While the level of residual sugar plays a role in the finished style of a wine, the color of all wines—and the color of everything we see, for that matter—is determined by residual light. Any systematic analysis of wine begins with a careful observation of color and what we see is the result of light waves being reflected by compounds in the liquid. The plant pigments associated with flower and fruit coloration are known as flavonoids, with the most commonly known being the anthocyanins—derived from the Greek words for flower and blue, anthos and kyanos. These water-soluble pigments found in leaves, stems, roots, flowers, and fruits show us red, purple, or blue hues depending on their pH levels. Read the article here Residual Light June-July 2018s
San Francisco continues to be one of the world’s most important destinations for leading players in the wine industry, so it’s no surprise that a major conference dedicated to the private label and bulk trade is making its way to the city on July 26-27.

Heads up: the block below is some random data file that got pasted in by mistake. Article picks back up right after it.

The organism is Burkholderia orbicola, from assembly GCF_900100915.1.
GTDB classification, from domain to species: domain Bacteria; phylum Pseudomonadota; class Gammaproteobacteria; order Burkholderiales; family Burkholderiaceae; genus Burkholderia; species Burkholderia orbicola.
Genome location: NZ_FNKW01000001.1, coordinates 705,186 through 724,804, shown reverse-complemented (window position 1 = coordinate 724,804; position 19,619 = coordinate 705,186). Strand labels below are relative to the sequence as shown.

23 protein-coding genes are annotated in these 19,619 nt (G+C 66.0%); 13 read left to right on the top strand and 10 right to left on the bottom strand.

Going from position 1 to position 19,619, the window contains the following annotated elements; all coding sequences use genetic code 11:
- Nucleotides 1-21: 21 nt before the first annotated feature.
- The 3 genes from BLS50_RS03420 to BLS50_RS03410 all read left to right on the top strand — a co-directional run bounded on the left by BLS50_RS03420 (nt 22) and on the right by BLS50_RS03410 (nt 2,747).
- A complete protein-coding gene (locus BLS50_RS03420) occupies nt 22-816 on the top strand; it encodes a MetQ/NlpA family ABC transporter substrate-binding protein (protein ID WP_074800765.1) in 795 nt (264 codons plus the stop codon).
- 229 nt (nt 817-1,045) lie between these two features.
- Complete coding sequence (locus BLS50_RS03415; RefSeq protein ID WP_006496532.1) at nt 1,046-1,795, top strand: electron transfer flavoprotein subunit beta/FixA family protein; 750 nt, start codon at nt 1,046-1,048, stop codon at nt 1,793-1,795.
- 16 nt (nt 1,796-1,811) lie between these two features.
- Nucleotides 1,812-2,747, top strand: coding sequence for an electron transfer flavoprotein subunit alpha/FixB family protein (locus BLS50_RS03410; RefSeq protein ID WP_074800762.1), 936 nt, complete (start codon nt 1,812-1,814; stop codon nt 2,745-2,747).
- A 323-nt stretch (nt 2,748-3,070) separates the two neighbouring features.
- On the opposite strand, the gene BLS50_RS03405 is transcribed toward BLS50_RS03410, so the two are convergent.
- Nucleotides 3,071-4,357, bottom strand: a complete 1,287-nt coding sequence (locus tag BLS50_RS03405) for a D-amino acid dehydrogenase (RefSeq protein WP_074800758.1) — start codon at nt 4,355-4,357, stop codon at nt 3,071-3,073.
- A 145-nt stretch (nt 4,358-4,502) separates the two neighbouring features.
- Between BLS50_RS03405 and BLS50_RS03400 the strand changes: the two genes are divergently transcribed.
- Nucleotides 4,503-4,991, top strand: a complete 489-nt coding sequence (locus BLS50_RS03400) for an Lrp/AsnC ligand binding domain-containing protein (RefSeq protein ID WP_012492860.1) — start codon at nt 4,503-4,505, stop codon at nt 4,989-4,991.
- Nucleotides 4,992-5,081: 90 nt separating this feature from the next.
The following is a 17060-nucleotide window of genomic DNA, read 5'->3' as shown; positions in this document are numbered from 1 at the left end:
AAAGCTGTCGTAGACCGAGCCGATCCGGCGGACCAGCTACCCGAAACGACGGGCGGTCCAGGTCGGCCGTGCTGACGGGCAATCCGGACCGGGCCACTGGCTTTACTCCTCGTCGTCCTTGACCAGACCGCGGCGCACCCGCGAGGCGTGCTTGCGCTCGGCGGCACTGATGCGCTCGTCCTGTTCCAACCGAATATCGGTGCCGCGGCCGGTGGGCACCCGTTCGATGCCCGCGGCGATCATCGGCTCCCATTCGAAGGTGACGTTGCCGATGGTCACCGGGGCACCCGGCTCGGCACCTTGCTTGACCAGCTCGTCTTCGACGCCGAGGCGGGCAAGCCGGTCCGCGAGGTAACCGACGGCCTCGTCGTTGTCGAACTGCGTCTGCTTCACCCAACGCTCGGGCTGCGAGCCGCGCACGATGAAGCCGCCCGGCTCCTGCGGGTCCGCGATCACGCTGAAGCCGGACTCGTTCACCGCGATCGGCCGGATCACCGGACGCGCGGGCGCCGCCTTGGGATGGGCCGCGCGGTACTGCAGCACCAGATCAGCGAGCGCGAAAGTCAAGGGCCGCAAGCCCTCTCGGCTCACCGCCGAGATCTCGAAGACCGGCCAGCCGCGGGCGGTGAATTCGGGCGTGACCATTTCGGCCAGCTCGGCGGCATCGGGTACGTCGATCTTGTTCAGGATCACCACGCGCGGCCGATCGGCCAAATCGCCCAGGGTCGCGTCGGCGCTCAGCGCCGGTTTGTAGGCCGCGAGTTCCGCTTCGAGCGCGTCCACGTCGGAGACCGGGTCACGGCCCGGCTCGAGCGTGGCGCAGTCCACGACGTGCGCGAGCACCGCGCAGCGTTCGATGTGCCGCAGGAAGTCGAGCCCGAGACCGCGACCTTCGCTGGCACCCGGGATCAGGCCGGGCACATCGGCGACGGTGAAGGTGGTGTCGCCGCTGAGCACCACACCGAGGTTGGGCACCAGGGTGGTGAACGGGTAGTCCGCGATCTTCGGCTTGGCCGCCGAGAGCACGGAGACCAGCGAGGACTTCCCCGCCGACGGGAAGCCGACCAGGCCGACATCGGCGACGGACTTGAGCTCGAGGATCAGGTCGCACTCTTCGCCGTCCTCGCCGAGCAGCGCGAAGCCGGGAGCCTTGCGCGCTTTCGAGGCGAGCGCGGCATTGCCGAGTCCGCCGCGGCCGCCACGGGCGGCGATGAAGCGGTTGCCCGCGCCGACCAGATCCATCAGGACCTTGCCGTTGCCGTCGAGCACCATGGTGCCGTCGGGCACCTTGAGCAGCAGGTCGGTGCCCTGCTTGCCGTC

A rising tide lifts all boats is an aphorism that neatly applies to the winegrow- ing economy of Provence. The red and white wines—from region whose identity has been associated with pink wine since it was settled by the Phoenicians in 600 BCE—are riding to shore on a growing wave of Provençal rosé. According to the Conseil Interprofessionnel des Vins de Provence (CIVP), 2014 marks the 11th consecutive year of double-digit market growth for rosé in the U.S. and retail sales of premium rosé wines—now averaging about $17 a bottle—have jumped by 53% in value. Read the entire article here: A Rising Tide